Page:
Can a change in offset cause rubbing (tire question)

Discussion in 'After Hours Lounge (Off Topic)' started by Jay H, May 5, 2003.

  1. Jay H

    Jay H Producer

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    Here's the story..

    '97 BMW 328i w/ Sports package which at the time meant 16" wheels.. OEM Bridgstone Turanzas (225/50 16")

    A few years ago I replaced the rims with a set of Borbet Type T because I mounted snow tires on the original alloy rims. So I had Borbets with the Bridgestones. The borbet seems to have a higher offset I believe when I was looking at the tire. But as I bought them from the Tirerack.com, it was supposedly compatible.

    Fast Forward a few years. The bridgestones were almost bald, replaced the set with a set of Dunlop SP8000s SAME size, 225/50 16". Now I am getting alot of rubbing in the back. I'm wondering if this could be a combination of the different tire, perhaps the Dunlop has a wider tread even though they're both 225s or could it have something to do with the offset??????

    The Dunlops seem to be soft, or softer than the Bridgestones and I've tried to inflate the tire a bit higher than the recommended doorjam pressure (while still under the max PSI of the tire of course)... Helps a bit but still lots of rubbing in the back if I have a moderate sized person in the back seat. I am OK when by myself and only rubs when the car goes through dips.

    If it's not the offset or the tire tread, I'm wondering if my springs should be replaced... it's at 47k miles.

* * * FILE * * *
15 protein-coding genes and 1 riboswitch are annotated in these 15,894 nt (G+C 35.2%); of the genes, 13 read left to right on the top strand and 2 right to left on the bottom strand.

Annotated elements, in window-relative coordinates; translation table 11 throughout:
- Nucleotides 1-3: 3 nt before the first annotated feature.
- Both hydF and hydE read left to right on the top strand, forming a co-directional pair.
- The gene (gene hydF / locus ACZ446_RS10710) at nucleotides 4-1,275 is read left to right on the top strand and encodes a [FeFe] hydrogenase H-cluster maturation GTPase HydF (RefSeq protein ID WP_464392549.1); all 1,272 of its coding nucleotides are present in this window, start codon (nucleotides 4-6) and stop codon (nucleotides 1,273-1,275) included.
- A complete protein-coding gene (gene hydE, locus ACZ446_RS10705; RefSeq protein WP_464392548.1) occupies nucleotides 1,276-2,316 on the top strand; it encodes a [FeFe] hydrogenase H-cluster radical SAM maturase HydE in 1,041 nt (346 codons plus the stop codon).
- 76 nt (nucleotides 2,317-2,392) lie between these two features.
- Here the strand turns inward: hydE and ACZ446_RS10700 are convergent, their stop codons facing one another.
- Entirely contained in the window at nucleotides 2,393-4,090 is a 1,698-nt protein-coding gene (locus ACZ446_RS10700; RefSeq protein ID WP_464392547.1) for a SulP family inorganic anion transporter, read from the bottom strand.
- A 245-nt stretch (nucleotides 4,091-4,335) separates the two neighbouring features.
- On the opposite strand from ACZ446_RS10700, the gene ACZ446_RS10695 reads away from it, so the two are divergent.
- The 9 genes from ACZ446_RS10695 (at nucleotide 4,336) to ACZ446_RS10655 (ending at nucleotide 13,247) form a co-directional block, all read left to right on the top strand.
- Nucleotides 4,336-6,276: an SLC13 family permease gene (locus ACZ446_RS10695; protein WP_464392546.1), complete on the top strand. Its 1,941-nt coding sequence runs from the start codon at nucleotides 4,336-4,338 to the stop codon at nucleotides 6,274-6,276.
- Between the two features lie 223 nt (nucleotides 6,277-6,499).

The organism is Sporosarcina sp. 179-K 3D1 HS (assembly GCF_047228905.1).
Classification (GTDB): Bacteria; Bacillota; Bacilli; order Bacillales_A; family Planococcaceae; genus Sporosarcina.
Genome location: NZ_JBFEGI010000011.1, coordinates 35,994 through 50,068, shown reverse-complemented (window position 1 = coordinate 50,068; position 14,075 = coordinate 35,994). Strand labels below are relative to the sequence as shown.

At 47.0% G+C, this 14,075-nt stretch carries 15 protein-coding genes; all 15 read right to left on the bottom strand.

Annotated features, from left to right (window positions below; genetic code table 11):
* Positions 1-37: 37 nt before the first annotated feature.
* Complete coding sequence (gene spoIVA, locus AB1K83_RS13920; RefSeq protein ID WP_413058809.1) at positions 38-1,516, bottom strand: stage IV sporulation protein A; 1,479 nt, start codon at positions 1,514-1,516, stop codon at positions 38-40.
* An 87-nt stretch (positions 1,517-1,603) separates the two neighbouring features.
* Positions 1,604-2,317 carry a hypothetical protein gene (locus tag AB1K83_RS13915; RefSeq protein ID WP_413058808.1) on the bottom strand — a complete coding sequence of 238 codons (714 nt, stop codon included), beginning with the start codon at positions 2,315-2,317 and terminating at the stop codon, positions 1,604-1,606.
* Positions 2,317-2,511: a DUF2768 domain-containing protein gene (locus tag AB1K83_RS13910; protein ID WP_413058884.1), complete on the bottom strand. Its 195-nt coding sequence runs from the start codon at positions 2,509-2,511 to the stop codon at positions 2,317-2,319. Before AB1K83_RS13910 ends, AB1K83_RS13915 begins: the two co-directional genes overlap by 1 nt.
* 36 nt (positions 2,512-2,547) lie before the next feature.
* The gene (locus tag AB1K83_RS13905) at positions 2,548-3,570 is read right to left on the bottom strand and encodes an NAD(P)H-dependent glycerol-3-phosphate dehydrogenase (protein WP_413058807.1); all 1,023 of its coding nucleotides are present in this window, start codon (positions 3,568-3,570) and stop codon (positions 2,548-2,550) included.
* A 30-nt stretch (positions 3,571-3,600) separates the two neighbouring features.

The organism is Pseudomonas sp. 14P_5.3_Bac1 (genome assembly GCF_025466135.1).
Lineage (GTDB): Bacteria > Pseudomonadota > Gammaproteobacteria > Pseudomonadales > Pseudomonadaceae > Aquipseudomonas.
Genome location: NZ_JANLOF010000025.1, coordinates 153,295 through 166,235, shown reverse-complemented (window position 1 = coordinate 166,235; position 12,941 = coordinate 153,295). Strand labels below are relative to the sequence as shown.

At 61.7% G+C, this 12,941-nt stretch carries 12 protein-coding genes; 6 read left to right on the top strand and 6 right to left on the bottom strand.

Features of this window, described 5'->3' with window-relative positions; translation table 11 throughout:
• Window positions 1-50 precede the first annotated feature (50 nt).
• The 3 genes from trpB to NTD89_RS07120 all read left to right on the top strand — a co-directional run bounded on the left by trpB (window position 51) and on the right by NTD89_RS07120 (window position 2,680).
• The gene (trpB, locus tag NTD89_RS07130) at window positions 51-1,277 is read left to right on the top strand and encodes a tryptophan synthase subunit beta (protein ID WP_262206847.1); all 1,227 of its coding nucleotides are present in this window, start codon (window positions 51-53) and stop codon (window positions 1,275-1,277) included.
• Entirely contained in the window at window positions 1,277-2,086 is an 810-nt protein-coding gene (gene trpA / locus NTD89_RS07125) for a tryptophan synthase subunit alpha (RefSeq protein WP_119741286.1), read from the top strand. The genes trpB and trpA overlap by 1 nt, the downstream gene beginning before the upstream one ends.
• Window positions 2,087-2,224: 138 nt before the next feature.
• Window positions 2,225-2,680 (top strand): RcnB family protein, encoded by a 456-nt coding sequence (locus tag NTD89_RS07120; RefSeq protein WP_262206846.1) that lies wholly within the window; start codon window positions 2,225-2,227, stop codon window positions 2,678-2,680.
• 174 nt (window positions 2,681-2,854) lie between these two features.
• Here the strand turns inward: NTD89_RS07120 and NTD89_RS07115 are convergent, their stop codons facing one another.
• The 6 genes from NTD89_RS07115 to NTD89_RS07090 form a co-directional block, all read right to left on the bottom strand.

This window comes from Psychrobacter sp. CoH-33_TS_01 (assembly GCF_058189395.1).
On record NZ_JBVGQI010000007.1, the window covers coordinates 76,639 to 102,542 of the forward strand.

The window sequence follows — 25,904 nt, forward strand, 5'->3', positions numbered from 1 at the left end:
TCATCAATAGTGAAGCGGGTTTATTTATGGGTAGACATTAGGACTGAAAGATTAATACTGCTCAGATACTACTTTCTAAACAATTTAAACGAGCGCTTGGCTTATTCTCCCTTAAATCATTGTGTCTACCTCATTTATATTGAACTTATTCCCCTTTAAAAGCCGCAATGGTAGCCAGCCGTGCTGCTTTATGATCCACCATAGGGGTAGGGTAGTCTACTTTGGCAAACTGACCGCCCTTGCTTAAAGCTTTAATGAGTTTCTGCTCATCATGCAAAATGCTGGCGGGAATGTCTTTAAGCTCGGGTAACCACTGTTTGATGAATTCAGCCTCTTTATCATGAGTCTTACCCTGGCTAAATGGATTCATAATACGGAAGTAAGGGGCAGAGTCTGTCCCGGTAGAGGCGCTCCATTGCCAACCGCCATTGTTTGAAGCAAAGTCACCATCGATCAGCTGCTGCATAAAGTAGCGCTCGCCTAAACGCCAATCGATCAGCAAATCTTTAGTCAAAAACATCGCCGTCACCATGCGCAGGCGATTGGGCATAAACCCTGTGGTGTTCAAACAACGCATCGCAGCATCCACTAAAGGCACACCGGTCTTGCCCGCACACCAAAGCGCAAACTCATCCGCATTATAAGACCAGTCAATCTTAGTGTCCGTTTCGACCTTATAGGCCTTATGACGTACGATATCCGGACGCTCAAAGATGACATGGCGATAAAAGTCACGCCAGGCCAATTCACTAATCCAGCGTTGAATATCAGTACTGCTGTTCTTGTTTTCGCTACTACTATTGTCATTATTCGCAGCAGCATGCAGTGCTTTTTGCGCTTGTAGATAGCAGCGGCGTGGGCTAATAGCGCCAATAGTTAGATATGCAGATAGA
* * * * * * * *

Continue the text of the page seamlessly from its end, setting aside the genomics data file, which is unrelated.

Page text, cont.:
Jay
     
  2. Cam S

    Cam S Screenwriter

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    Rims with the incorrect offset will rub with either the fender lip or the inside of the fender well. This usually only occurs when the suspension is pushed to it's limits, such as corner, or hitting a bump. It's very important to get a rim with the same offset as the original rim, or at least keep it within a few mm's.
     
  3. Sean Conklin

    Sean Conklin Screenwriter

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    Right Cam, you are now noticing it probably because the sidewall is giving a little more that your old tires, or just the fact that there is more rubber on the new tires.

    I would measure the offset and see how close you are.
     
  4. Jay H

    Jay H Producer

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    I can probably dig it up in from Borbet and from BMW, but I don't recall how much other than I do remember it being a little more positive when I got the wheels.